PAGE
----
City, county urged to alter zoning for subsidized housing

June 11, 2004|by GREGORY T. SIMMONS


A change in local housing policy would lower the concentration of poor people within Hagerstown city limits and increase the concentration in Washington County, and would benefit residents in both, a Washington, D.C., policy expert said Thursday.

David Rusk was hired by the city to analyze housing and economic data. He told city and county officials and business leaders Thursday that both the city and the county should consider adopting "inclusionary zoning" rules.

The discussion was part of a broader presentation on improving the economic and social health of Hagerstown and surrounding areas.

Inclusionary zoning is a type of regulation that requires land developers to include government-subsidized homes - either apartments or single-family homes - in large housing developments.


Under inclusionary zoning, if a builder were going to construct single-family homes, a specified number of those would have to be subsidized, Rusk said.

To compensate builders for lost revenue, governments can give them special benefits. For instance, Montgomery County, Md., which has had such a housing policy for 30 years, allows builders to construct more homes than normally would be allowed by the zoning regulations.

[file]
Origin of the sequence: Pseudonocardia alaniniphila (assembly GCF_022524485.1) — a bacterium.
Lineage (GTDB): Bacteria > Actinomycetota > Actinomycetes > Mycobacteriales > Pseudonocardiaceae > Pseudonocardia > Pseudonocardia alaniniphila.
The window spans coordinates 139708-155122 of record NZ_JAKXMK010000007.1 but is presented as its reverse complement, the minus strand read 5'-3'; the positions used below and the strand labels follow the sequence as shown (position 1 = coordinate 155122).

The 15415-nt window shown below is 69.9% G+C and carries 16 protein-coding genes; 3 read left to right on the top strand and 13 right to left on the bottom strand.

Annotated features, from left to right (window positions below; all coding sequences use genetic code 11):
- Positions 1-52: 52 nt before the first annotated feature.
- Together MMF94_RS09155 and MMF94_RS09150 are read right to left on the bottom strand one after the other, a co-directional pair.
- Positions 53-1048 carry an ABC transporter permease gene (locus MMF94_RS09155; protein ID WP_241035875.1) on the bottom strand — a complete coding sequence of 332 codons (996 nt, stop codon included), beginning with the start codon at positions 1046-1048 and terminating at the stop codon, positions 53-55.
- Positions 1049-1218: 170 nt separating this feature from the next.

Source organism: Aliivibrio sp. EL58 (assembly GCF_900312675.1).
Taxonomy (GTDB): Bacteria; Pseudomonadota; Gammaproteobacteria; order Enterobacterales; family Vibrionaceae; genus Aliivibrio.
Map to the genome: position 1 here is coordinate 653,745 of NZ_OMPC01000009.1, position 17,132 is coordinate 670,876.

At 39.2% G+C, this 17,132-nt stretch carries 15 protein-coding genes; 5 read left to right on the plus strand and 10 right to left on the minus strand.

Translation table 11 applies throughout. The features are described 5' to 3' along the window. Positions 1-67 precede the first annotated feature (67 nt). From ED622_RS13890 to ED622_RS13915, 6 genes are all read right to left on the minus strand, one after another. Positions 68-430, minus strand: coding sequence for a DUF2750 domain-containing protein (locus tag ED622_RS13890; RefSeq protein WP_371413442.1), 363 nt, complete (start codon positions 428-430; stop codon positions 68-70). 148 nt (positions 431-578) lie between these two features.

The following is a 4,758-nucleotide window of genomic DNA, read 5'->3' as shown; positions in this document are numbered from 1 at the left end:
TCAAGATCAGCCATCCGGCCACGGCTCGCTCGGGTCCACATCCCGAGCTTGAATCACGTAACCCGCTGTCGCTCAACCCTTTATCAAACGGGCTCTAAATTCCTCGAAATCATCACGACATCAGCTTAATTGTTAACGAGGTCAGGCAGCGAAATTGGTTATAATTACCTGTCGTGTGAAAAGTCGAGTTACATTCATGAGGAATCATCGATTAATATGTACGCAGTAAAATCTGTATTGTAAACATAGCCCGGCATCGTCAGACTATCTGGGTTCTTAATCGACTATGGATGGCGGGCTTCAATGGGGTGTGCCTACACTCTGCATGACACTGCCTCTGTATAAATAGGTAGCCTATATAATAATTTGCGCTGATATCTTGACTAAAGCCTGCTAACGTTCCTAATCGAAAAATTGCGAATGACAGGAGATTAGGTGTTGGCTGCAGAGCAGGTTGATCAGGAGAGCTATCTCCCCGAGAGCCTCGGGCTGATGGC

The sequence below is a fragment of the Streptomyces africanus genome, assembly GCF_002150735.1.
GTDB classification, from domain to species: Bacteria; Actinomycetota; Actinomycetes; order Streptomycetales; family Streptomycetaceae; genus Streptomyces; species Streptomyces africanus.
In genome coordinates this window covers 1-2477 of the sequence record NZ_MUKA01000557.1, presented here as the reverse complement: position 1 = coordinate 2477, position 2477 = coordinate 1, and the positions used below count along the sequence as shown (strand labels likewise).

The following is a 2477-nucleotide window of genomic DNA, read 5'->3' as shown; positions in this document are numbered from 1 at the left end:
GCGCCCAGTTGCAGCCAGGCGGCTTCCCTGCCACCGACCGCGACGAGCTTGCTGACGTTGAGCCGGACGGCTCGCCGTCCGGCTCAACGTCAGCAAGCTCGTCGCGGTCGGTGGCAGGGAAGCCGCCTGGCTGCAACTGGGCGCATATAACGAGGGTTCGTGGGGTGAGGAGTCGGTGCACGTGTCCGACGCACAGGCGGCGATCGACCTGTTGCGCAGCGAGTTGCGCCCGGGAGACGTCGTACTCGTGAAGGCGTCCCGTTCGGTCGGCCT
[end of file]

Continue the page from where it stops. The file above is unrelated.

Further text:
Frederick County, Md., adopted similar rules last year, Rusk said.

The new housing policy would create "sociological breathing space" for residents, Rusk said, and help the city and the county brace for what is expected to be a housing boom in the next few years.

Business leaders who attended Rusk's presentation questioned how the policy would take effect.

"To me, this sounds like a win-win, but there's gotta be some negatives," said Donald M. Bowman, the owner of a local trucking and commercial development business who attended one of two presentations Thursday.

Others questioned whether it was too soon to begin looking at this kind of policy, and how it would work with existing buildings that are refurbished.

City Administrator Bruce Zimmerman said it was an important idea to embrace.

County Commissioners President Gregory I. Snook, who also attended a presentation, said a change in the county's policies could be years away.

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